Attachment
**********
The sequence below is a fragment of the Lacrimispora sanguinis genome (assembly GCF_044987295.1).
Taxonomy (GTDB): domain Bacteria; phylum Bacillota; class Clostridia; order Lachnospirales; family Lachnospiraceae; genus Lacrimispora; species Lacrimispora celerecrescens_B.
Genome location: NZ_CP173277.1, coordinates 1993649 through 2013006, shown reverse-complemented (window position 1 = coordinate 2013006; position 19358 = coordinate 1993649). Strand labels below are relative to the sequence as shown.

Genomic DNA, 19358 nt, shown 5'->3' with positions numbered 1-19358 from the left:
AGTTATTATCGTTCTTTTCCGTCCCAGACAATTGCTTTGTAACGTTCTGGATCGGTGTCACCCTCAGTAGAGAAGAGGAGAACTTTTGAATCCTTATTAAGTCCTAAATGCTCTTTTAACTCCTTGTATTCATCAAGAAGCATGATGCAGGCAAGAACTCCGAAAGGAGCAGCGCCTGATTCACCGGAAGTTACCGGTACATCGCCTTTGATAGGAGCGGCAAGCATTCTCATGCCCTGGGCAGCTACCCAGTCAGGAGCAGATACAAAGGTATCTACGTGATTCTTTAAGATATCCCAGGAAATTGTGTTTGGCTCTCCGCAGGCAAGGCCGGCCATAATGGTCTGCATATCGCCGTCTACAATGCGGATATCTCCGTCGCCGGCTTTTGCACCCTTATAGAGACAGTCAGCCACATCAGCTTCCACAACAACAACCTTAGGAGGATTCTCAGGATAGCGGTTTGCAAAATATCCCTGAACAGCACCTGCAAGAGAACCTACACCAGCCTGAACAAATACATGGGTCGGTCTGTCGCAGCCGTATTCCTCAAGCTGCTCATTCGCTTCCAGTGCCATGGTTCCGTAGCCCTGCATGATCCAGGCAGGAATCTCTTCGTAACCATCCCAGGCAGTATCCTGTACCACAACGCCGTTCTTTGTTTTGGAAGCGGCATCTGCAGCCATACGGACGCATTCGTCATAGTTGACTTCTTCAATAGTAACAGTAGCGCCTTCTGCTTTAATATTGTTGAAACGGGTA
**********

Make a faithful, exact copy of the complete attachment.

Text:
The sequence below is a fragment of the Lacrimispora sanguinis genome (assembly GCF_044987295.1).
Taxonomy (GTDB): domain Bacteria; phylum Bacillota; class Clostridia; order Lachnospirales; family Lachnospiraceae; genus Lacrimispora; species Lacrimispora celerecrescens_B.
Genome location: NZ_CP173277.1, coordinates 1993649 through 2013006, shown reverse-complemented (window position 1 = coordinate 2013006; position 19358 = coordinate 1993649). Strand labels below are relative to the sequence as shown.

Genomic DNA, 19358 nt, shown 5'->3' with positions numbered 1-19358 from the left:
AGTTATTATCGTTCTTTTCCGTCCCAGACAATTGCTTTGTAACGTTCTGGATCGGTGTCACCCTCAGTAGAGAAGAGGAGAACTTTTGAATCCTTATTAAGTCCTAAATGCTCTTTTAACTCCTTGTATTCATCAAGAAGCATGATGCAGGCAAGAACTCCGAAAGGAGCAGCGCCTGATTCACCGGAAGTTACCGGTACATCGCCTTTGATAGGAGCGGCAAGCATTCTCATGCCCTGGGCAGCTACCCAGTCAGGAGCAGATACAAAGGTATCTACGTGATTCTTTAAGATATCCCAGGAAATTGTGTTTGGCTCTCCGCAGGCAAGGCCGGCCATAATGGTCTGCATATCGCCGTCTACAATGCGGATATCTCCGTCGCCGGCTTTTGCACCCTTATAGAGACAGTCAGCCACATCAGCTTCCACAACAACAACCTTAGGAGGATTCTCAGGATAGCGGTTTGCAAAATATCCCTGAACAGCACCTGCAAGAGAACCTACACCAGCCTGAACAAATACATGGGTCGGTCTGTCGCAGCCGTATTCCTCAAGCTGCTCATTCGCTTCCAGTGCCATGGTTCCGTAGCCCTGCATGATCCAGGCAGGAATCTCTTCGTAACCATCCCAGGCAGTATCCTGTACCACAACGCCGTTCTTTGTTTTGGAAGCGGCATCTGCAGCCATACGGACGCATTCGTCATAGTTGACTTCTTCAATAGTAACAGTAGCGCCTTCTGCTTTAATATTGTTGAAACGGGTA